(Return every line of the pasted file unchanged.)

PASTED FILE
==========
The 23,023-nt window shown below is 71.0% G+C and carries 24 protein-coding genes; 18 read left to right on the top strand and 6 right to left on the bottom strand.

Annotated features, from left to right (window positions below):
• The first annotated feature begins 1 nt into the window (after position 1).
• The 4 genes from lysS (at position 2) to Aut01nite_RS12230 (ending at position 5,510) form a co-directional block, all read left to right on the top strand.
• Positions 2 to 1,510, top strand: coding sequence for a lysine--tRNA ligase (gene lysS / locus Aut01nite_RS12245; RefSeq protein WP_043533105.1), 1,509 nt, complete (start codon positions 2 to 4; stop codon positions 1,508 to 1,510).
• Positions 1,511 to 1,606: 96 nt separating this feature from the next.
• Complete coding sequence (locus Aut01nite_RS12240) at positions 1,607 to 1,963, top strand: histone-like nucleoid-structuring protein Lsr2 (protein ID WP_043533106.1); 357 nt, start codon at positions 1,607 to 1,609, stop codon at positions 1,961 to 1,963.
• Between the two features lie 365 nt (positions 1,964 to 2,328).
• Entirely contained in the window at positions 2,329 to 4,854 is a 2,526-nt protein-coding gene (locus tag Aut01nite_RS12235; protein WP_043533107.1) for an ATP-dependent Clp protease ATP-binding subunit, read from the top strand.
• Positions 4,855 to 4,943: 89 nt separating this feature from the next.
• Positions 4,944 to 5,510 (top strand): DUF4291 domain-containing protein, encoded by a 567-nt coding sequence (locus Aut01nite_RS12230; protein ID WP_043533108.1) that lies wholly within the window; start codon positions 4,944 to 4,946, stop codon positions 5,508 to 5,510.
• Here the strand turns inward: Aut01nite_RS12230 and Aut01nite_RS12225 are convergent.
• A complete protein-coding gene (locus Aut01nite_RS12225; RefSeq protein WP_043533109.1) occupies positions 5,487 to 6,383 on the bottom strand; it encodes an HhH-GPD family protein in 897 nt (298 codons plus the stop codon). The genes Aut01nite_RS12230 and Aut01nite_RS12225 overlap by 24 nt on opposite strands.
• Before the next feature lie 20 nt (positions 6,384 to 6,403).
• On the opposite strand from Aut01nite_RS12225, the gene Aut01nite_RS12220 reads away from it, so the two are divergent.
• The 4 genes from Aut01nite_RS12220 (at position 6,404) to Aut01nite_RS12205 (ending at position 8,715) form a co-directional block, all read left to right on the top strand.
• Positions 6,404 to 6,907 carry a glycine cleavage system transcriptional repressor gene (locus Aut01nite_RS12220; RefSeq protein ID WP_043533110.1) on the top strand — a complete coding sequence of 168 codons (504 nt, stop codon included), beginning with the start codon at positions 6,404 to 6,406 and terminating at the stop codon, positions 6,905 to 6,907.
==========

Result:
The 23,023-nt window shown below is 71.0% G+C and carries 24 protein-coding genes; 18 read left to right on the top strand and 6 right to left on the bottom strand.

Annotated features, from left to right (window positions below):
• The first annotated feature begins 1 nt into the window (after position 1).
• The 4 genes from lysS (at position 2) to Aut01nite_RS12230 (ending at position 5,510) form a co-directional block, all read left to right on the top strand.
• Positions 2 to 1,510, top strand: coding sequence for a lysine--tRNA ligase (gene lysS / locus Aut01nite_RS12245; RefSeq protein WP_043533105.1), 1,509 nt, complete (start codon positions 2 to 4; stop codon positions 1,508 to 1,510).
• Positions 1,511 to 1,606: 96 nt separating this feature from the next.
• Complete coding sequence (locus Aut01nite_RS12240) at positions 1,607 to 1,963, top strand: histone-like nucleoid-structuring protein Lsr2 (protein ID WP_043533106.1); 357 nt, start codon at positions 1,607 to 1,609, stop codon at positions 1,961 to 1,963.
• Between the two features lie 365 nt (positions 1,964 to 2,328).
• Entirely contained in the window at positions 2,329 to 4,854 is a 2,526-nt protein-coding gene (locus tag Aut01nite_RS12235; protein WP_043533107.1) for an ATP-dependent Clp protease ATP-binding subunit, read from the top strand.
• Positions 4,855 to 4,943: 89 nt separating this feature from the next.
• Positions 4,944 to 5,510 (top strand): DUF4291 domain-containing protein, encoded by a 567-nt coding sequence (locus Aut01nite_RS12230; protein ID WP_043533108.1) that lies wholly within the window; start codon positions 4,944 to 4,946, stop codon positions 5,508 to 5,510.
• Here the strand turns inward: Aut01nite_RS12230 and Aut01nite_RS12225 are convergent.
• A complete protein-coding gene (locus Aut01nite_RS12225; RefSeq protein WP_043533109.1) occupies positions 5,487 to 6,383 on the bottom strand; it encodes an HhH-GPD family protein in 897 nt (298 codons plus the stop codon). The genes Aut01nite_RS12230 and Aut01nite_RS12225 overlap by 24 nt on opposite strands.
• Before the next feature lie 20 nt (positions 6,384 to 6,403).
• On the opposite strand from Aut01nite_RS12225, the gene Aut01nite_RS12220 reads away from it, so the two are divergent.
• The 4 genes from Aut01nite_RS12220 (at position 6,404) to Aut01nite_RS12205 (ending at position 8,715) form a co-directional block, all read left to right on the top strand.
• Positions 6,404 to 6,907 carry a glycine cleavage system transcriptional repressor gene (locus Aut01nite_RS12220; RefSeq protein ID WP_043533110.1) on the top strand — a complete coding sequence of 168 codons (504 nt, stop codon included), beginning with the start codon at positions 6,404 to 6,406 and terminating at the stop codon, positions 6,905 to 6,907.